Researchers Call for More Resident Training in Safety-Net Settings

New Physicians Seek Similar Settings, Care for Underserved

November 19, 2013 03:45 pm Sheri Porter

Residents who train in safety-net settings are more likely to return to practice in a similar setting, according to new research conducted by the Robert Graham Center for Policy Studies in Family Medicine and Primary Care and published in an early release of the December issue of Academic Medicine(journals.lww.com).

Corresponding author Robert Phillips, M.D., M.S.P.H., vice president of research and policy for the American Board of Family Medicine, told AAFP News Now that the release of the study findings was well timed in terms of the country's rapidly expanding health care market. "There is a substantial shortage of primary care physicians, particularly in rural and underserved communities, and particularly in areas where many people are currently uninsured but will have access to insurance in 2014," said Phillips, alluding to the ongoing implementation of the Patient Protection and Affordable Care Act.

"Our finding that training young physicians in these settings makes them much more likely to return to work there suggests that training programs and funders should make these settings a priority for residency training expansion."

Phillips added that because family physicians make up much of the primary care workforce in rural and underserved settings, "Training in those settings could become a focus for family medicine training and teaching."

Story highlights
  • The nation's shortage of primary care physicians likely will worsen with an influx of new patients drawn into the health care market by the Patient Protection and Affordable Care Act.
  • Nearly one in 10 patients lives in an underserved area and is treated at a federally qualified health center, rural health clinic or critical access hospital.
  • Residents who train in those settings -- as do many family physicians -- are more likely to return to practice in the same type of setting.

Research High Points

Phillips and his colleagues focused their research on residency training in federally qualified health centers (FQHCs), rural health clinics (RHCs) and critical access hospital (CAHs) that together provide care to more than one of every 10 Americans.

"Currently, more than 14,000 FQHCs (federally funded), RHCs and CAHs exist in some of the most underserved and rural locations in the country, and many of these safety-net settings provide the only access to care in the area," wrote the researchers.

Study authors identified where residents trained and later practiced by looking at Medicare Part B claims filed in residents' names by a FQHC, RHC or CAH from 2001-2005 and in 2009. The authors identified 662 residents with claims from an RHC, 975 from a FQHC and 1,793 from a CAH.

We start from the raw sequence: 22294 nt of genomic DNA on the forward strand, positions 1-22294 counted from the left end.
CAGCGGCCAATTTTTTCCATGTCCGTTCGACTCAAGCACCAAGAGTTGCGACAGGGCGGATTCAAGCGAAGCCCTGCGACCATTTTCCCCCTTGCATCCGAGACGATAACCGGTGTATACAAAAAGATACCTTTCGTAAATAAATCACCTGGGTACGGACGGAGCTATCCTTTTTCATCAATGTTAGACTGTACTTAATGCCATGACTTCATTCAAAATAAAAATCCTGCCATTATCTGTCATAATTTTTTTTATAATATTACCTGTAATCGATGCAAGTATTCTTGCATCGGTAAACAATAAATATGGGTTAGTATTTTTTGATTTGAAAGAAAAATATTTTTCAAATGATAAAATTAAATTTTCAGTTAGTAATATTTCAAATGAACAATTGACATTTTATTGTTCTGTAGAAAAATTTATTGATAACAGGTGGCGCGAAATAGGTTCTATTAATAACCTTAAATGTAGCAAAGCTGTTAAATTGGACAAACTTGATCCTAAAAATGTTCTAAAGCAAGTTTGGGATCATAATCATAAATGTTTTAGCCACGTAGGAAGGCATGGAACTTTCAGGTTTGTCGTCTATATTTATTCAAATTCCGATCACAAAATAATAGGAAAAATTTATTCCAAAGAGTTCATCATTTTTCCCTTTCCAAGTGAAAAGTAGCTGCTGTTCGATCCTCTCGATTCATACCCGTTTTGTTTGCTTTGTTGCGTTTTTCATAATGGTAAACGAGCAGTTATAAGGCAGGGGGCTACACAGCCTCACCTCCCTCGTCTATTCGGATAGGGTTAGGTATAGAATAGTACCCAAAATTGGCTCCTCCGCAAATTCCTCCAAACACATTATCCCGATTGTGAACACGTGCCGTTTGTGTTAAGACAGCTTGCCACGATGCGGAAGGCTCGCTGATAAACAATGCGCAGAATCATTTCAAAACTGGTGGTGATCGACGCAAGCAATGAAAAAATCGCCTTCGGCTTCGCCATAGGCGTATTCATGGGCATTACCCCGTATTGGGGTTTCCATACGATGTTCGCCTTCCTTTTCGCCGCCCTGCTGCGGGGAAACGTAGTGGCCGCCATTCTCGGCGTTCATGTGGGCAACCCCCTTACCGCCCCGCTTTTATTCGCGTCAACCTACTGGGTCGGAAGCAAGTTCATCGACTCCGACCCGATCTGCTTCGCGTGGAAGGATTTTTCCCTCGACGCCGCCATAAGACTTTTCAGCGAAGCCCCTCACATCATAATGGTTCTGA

The percentage of physicians practicing in a safety-net setting in 2009 after training in a similar setting from 2001-2005 was 38.1 percent (RHCs), 31.2 percent (FQHCs) and 52.6 (CAHs).

Even though theirs wasn't the first research on the topic, the team didn't expect such dramatic results. "The association was surprisingly potent," said Phillips. "About one-third to one-half of young physicians who train in one of these underserved settings -- rural health clinics, federally qualified health centers and critical access hospitals -- will return to work in one of those settings after they complete training. This is 10-20 times higher than usual."

Researchers said that although they did not compare residents in the study with those who did not train in safety-net settings, "We do know that just 2 percent of all graduating M.D. residents go on to practice in an FQHC or RHC."

Recommendations Moving Forward

To prepare for the anticipated surge in health care demand fueled by the Affordable Care Act, the authors made several recommendations that could spur an increase in training of residents in safety-net settings and ultimately put more primary care physicians in underserved areas.

They suggested that medical education policymakers

  • expand and modify the teaching health center (THC) graduate medical education (GME) program that was created to establish new residency programs in FQHCs and RHCs;
  • redistribute unfilled GME positions but with clearer guidance than was done by Congress when it redistributed 3,000 position in 2005;
  • increase current GME funding with the caveat that new funding be used to train residents in RHCs, CAHs and FQHCs; and
  • remove indirect medical education payments that go beyond training expenses, and use that money to fund a new performance-based GME program.

"We recommend reauthorizing and expanding the THC-GME program, increasing the use of cost-based GME reimbursement in CAHs, or expanding training at safety-net sites as a condition for receiving additional GME funding," concluded the authors.

In addition, Phillips urged family physicians to support the AAFP in advocating for changes in GME funding that support family medicine training in rural and underserved areas "as recommended by the Institute of Medicine in 1989 and by the U.S. Council on Graduate Medical Education at least five times since."

"At a time when less than one in five trainees is choosing primary care, less than one in 10 is interested in working in primary care, and less than one in 20 goes to work in a rural area, we are identifying important strategies for GME funding that could improve the effectiveness and accountability of our teaching hospitals," said Phillips, pointing out that teaching hospitals receive $13 billion each year to train physicians.

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